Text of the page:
India's first supertall - A sign of economic progress

India’s first supertall: A sign of economic progress
Written by JLL Staff reporter

India’s first supertall: A sign of economic progress

As India’s economy goes from strength to strength, the developers of World One are constructing the country’s first supertall building and the world’s tallest residential tower in Mumbai.

Located on a 17-acre site, the 117-storey mixed use building will stand close to half a kilometer tall. The Council of Tall Buildings and Urban Habitat (CTBUH) defines ‘supertall’ as a building over 300 meters.

“Such towers, often deemed ‘trophy assets’, are contributors to the brand image of a city,” says Ashutosh Limaye, Head of Research and Real Estate Intelligence Service for JLL India.

And World One developer Lodha is hoping the new building will put Mumbai on the map. “World economies have been typically marked by iconic structures,” says Lodha says in the press statement. “With World One, Lodha will give Mumbai its well-deserved icon.”

A modern building for modern times

Historically, the construction of skyscrapers and iconic buildings has had strong associations with a nation’s economic and political progress. Having overtaken China as the world’s fastest-growing economy, India is currently seen as a bright spot in the global economy. In fact, the World Bank in January projected that India will grow by a robust 7.8 percent in 2016, and 7.9 percent in the next two years. The World Bank also predicted that India will be the fastest growing economy in the world over the next three years.

World One in the financial heart of Mumbai will house 300 homes, including 3 and 4 bedroom residences, villas with private pools and a number of luxurious duplexes. Its construction also comes at a time when the real estate market is recovering from a slowdown, according to Ashutosh.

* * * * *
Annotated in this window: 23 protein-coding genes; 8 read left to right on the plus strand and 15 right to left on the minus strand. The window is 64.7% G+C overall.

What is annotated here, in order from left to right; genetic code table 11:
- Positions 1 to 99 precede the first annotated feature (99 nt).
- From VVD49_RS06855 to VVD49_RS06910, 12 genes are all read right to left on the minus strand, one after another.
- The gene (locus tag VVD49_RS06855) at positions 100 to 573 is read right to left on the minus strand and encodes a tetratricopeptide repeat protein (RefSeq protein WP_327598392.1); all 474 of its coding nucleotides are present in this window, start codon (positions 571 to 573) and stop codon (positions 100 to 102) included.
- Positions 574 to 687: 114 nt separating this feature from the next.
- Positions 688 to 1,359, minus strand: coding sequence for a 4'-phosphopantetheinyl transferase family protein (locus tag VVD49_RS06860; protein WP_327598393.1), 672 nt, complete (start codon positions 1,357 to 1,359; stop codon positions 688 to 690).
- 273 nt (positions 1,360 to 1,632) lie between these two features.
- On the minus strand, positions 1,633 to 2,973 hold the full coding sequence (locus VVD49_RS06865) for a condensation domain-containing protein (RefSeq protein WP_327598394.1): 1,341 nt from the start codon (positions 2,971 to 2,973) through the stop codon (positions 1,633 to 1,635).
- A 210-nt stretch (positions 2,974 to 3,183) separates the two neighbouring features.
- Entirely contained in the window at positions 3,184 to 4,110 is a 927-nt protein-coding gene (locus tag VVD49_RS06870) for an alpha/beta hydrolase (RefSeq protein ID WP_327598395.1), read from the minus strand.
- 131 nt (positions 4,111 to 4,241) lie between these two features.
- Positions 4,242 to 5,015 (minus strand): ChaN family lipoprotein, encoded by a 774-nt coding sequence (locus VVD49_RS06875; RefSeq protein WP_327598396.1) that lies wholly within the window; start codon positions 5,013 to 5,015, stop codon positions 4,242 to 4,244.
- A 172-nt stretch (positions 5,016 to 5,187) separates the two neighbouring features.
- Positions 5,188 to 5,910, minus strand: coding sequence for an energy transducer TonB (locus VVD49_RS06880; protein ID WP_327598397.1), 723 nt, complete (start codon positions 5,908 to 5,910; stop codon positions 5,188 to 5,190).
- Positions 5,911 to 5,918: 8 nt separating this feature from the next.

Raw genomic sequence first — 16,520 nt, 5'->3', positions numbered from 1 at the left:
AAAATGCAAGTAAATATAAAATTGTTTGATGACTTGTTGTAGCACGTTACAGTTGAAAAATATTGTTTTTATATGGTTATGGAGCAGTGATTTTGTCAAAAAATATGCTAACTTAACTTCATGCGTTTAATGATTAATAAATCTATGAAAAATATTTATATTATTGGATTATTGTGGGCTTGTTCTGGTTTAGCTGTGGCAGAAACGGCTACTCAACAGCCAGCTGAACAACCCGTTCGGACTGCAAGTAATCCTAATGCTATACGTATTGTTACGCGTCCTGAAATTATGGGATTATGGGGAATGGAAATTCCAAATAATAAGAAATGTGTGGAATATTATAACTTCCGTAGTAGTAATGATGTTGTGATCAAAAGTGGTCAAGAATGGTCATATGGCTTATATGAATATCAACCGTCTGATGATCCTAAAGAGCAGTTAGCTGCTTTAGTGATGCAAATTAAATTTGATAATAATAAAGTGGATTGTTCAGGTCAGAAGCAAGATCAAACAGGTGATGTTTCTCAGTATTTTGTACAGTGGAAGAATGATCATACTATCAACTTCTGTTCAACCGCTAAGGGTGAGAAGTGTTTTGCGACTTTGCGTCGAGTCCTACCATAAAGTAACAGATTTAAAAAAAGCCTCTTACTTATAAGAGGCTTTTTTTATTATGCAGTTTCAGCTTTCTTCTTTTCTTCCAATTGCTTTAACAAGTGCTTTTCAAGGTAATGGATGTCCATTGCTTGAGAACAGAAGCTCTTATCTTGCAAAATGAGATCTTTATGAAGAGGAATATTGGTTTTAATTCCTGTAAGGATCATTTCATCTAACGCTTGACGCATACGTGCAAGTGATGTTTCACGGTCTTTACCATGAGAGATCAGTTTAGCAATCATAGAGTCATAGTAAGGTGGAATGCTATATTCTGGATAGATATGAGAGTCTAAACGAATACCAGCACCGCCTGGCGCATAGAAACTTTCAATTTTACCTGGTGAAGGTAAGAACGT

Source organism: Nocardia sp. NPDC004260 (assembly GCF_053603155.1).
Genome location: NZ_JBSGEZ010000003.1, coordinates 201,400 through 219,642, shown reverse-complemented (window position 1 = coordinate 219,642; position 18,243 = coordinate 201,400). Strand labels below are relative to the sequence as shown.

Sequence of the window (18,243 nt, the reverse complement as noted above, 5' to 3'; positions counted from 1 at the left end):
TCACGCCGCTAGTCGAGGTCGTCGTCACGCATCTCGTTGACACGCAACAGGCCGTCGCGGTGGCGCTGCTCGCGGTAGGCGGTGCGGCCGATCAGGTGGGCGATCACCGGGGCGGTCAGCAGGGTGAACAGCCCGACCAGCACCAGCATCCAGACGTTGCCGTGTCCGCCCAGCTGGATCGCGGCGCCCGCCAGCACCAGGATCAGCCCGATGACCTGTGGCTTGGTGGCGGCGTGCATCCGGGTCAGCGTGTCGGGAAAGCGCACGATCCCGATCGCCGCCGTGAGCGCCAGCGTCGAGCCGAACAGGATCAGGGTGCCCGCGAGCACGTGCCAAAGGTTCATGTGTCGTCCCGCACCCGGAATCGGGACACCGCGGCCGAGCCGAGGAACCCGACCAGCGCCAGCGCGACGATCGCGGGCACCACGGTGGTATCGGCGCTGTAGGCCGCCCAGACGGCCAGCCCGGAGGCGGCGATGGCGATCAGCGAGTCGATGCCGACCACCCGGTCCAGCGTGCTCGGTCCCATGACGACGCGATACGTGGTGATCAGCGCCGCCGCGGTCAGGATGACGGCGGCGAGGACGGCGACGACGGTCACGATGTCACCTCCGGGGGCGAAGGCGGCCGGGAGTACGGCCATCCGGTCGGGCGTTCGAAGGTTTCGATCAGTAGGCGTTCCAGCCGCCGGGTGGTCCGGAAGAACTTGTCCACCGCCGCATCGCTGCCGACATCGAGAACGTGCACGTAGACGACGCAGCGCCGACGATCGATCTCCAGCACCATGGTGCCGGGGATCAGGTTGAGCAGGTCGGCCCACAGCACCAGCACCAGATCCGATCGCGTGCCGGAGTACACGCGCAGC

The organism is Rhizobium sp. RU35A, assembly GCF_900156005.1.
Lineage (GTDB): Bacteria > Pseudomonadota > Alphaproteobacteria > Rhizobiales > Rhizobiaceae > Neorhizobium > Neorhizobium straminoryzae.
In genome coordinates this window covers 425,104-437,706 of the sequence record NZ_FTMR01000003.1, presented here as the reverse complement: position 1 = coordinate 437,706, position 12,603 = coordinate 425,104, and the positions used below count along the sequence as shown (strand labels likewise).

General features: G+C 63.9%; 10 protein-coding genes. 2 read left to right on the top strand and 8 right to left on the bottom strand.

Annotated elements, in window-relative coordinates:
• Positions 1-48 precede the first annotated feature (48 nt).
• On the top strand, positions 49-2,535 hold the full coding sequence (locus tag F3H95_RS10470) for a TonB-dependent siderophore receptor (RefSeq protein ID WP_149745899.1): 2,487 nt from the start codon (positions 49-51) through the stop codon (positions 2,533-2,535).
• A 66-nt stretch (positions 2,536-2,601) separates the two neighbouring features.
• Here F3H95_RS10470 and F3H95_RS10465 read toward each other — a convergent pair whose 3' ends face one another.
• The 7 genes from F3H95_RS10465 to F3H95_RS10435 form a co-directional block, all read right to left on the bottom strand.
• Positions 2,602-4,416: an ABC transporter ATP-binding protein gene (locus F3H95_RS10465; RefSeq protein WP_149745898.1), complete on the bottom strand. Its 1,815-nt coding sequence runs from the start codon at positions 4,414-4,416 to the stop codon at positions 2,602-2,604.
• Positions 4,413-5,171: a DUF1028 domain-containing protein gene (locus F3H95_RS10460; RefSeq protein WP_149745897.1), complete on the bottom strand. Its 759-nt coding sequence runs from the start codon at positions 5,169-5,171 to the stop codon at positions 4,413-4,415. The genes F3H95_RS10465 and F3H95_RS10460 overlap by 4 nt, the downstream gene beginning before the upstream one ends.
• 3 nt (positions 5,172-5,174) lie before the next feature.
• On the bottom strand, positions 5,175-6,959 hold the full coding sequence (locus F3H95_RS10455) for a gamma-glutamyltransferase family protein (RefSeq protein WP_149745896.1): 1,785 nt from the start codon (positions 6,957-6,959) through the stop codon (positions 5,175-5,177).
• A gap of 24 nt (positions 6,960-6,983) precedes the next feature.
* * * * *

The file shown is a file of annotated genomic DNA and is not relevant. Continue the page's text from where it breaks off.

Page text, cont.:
2015 was a relatively weak year for the residential real estate market in India. Demand has since picked up in cities such as Mumbai. “The residential real estate sector is gradually getting back on track,” says Anuj Puri, Chairman and Country head, JLL India. “With the Reserve Bank of India (RBI) lowering interest rates for home buyers, developers offering easy payment plans and focusing on delivery of under-construction projects with fewer new launches in cities like Mumbai and sales picking up in Mumbai, Hyderabad and Bangalore, unsold inventories are gradually declining.”

The typical profile of the buyer of high rises in a city like Mumbai varies depending on the location of the high rise, says Limaye. Who inhabits them is a function of real estate costs, he adds. With apartment prices at World One starting at US$2 million, it’s only the crème de la crème in Mumbai that can aspire to build their homes in the skies.

Limaye points out that tall buildings in premium neighborhoods – like World One – are the preserve of High Net Worth Individuals whereas in the suburbs, high rise buildings are inhabited by high middle or even middle income groups.

A high rise city

Mumbai’s penchant for vertical growth stems from the island city being flanked by the sea on three sides and the resulting severe land constraints, says Limaye.

According to CBTUH, Mumbai tops the rankings among domestic cities with the highest number of completed buildings over 150 meters tall. Most of these buildings are for residential use. Globally it ranked 33 just after Sydney in Australia. It has more 150 meter-plus buildings than Beijing in China and Doha in Qatar.

Limaye is confident that having a supertall buildings such as World One in India will increase investor interest in such structures as an asset class within the country and boost vertical expansion – a trend that is slowly becoming visible across India.

It also sends a strong signal about how the country’s economy is gathering momentum while its cities become increasingly dynamic. JLL’s City Momentum Index (CMI), which tracks the speed of change of a city’s economy and commercial real estate market, shows India cities climbing the ranks with Hyderabad joining Bangalore in the top 20 Emerging World Cities.

 

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